Fighting Back Against Lawfare Posted By Jacob Laksin
FrontPage Interview’s guest today is Brooke Goldstein, a New York City-based human rights attorney, author and award-winning filmmaker. She serves as director of The Lawfare Project, a nonprofit organization dedicated to raising awareness about and facilitating a response to the abuse of Western legal systems and human rights law. Her award-winning documentary film, The Making of a Martyr, uncovers the illegal, state-sponsored indoctrination and recruitment of Palestinian children for suicide-homicide attacks. To view the trailer, click here. Goldstein is the co-author, with Aaron Eitan Meyer, of the recently published Lawfare: The War Against Free Speech: A First Amendment Guide for Reporting in an Age of Islamist Lawfare.
Goldstein will be speaking at the Philadelphia Chapter of the David Horowitz Freedom Center at The Office of Duane Morris, LLP. 30 South 17th Street, 12th Floor, Philadelphia, PA 19103, on February 2nd from 5:00 to 6:30pm. To register for that event, click here.
FP: You run an organization that focuses on it and you’ve recently written a book about it, but for the benefit of the uninitiated reader, what is “lawfare” and what is it designed to accomplish?
BG: Lawfare is the use of the law as a weapon of war. More specifically, it is the manipulation of international human-rights law, the laws of armed conflict and legal terminology leading to their misapplication. Lawfare has basically three strategic goals. First, to frustrate and hinder the ability of democracies fight terrorism. Second, to undermine the rights of sovereign nations, including the rights to defend their citizens against imminent threats and exert sovereign control over their territory. And third, to punish and silence free speech about real national-security threats such as militant Islam, Islamist terrorism and terror financing.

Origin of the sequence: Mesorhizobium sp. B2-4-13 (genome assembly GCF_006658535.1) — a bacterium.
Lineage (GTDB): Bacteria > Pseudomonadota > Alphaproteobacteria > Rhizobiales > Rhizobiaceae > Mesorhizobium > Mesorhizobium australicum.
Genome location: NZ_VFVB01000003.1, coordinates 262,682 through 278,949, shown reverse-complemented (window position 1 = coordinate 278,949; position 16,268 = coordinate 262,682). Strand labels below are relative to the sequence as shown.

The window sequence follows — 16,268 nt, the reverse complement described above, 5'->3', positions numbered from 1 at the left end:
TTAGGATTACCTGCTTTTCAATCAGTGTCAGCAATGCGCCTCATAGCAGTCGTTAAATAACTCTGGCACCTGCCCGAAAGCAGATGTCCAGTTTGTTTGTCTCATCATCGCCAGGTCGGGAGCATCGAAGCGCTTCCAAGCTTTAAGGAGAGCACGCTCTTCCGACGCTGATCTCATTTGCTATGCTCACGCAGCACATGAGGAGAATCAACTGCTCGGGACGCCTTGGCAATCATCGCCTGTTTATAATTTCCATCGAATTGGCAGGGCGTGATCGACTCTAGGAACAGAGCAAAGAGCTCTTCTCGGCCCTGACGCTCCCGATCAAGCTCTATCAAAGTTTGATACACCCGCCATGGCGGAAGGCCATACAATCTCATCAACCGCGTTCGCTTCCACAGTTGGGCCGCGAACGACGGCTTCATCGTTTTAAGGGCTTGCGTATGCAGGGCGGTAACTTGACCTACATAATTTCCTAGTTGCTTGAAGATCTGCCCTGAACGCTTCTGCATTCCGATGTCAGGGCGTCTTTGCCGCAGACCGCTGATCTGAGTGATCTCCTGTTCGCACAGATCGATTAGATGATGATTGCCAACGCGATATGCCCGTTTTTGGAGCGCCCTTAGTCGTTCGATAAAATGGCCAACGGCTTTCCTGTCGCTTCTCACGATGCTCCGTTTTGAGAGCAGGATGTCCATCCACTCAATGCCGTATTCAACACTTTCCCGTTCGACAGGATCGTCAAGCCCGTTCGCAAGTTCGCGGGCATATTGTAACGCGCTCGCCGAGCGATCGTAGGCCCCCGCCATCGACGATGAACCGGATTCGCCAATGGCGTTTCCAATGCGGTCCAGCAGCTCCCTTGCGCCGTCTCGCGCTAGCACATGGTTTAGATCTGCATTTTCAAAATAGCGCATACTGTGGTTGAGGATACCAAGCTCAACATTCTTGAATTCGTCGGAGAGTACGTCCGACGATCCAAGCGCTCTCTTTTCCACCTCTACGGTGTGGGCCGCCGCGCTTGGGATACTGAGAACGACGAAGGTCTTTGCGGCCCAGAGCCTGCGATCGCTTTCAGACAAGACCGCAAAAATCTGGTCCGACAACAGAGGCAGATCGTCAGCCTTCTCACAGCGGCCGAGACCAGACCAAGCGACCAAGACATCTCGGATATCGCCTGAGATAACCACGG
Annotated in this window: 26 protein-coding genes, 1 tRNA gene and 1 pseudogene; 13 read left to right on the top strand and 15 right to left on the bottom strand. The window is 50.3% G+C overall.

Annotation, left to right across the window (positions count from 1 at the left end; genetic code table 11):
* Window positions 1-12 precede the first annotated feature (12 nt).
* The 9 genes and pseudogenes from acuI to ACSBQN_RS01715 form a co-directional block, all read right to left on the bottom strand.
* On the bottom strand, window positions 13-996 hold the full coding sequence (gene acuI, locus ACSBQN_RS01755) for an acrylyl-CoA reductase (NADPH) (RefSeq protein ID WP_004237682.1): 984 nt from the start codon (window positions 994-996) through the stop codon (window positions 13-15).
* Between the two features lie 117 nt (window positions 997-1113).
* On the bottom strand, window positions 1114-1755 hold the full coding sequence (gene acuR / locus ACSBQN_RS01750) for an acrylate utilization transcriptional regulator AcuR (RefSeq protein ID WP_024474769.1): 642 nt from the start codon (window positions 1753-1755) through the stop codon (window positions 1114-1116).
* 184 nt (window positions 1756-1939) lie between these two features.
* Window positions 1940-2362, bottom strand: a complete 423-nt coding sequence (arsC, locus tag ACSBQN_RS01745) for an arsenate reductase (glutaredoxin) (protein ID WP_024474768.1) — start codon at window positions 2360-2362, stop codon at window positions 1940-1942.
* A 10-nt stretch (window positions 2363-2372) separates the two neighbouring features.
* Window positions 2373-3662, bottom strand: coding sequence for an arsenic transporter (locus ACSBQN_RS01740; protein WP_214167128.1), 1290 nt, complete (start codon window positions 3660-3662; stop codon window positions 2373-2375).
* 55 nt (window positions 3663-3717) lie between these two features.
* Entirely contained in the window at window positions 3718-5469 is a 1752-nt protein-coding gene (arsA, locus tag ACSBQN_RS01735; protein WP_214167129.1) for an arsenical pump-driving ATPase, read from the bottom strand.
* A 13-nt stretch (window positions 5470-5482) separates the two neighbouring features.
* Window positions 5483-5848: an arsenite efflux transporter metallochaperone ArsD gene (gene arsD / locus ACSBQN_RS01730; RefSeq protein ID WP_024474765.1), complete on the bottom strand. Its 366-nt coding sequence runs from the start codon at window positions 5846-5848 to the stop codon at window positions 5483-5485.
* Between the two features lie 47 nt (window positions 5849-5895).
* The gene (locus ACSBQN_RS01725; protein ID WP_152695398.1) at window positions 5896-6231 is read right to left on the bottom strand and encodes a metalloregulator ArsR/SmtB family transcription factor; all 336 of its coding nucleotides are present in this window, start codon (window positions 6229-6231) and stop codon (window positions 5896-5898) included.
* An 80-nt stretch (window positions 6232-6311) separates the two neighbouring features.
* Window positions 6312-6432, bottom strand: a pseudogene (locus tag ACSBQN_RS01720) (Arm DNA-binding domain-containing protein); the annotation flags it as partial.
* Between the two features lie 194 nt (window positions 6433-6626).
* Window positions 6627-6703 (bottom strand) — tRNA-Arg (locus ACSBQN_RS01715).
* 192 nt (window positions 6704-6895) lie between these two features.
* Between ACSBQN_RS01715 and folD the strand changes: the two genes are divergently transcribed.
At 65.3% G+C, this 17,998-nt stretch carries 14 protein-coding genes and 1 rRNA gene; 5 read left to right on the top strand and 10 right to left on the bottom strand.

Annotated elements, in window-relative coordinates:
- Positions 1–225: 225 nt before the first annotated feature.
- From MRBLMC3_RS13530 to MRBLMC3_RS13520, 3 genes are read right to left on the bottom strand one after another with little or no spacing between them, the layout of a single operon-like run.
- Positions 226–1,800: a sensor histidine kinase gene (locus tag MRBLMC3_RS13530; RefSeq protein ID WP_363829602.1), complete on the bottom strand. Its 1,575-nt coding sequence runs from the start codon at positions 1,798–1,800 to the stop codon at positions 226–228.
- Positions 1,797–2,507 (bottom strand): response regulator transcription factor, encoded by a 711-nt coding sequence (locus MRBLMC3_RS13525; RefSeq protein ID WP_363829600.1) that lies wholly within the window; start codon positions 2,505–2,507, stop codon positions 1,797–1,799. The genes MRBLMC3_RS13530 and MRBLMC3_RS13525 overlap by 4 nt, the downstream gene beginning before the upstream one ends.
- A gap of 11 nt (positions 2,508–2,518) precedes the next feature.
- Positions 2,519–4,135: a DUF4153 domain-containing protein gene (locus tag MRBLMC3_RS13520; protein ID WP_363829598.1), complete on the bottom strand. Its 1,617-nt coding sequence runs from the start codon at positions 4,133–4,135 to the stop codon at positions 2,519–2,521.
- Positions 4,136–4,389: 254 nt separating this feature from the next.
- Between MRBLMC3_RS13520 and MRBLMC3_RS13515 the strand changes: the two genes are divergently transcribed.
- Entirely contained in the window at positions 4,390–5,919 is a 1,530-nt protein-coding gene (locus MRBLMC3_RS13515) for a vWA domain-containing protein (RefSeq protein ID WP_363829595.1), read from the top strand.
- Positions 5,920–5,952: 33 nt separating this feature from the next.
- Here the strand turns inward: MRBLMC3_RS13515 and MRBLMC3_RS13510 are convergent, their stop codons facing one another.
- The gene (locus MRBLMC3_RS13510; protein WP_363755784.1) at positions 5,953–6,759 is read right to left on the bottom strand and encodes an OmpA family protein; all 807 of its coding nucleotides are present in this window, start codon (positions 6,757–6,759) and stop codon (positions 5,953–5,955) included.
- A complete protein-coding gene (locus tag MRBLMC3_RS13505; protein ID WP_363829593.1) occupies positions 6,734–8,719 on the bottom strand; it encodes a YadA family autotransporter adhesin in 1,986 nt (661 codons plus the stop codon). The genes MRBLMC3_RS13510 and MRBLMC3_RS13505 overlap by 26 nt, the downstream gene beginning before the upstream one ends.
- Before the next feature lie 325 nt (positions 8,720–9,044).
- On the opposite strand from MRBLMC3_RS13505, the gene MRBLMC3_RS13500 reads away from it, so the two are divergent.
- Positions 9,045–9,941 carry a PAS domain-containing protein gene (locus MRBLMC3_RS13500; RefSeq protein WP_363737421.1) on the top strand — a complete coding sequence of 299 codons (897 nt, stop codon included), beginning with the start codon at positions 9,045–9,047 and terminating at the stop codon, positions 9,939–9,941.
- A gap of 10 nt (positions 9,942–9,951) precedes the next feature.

FP: How does lawfare help to stifle free speech about the threats we face? And how did you become engaged in this subject?
BG: I’m a Canadian by birth but I moved to this country because I wanted to practice law and have a tremendous respect for the American Constitution. In the United States people enjoy more rights then ever recognized by a governing authority in the history of civilization. Yet there are many Americans who do not know what their rights are under the First Amendment and who don’t understand the implications of its guarantor of free speech. For instance, I get calls and emails from people who don’t know that blasphemy is not a crime in this country, or that free speech encompasses the right to speak and write truthfully about religion. I’ve gotten into discussions with bloggers who thought that hate speech was a crime in this country, which it’s not. American citizens have a right to speak freely and critically about their government and about religion. That principle is the cornerstone of liberal democracy and what the founding fathers based the First Amendment on.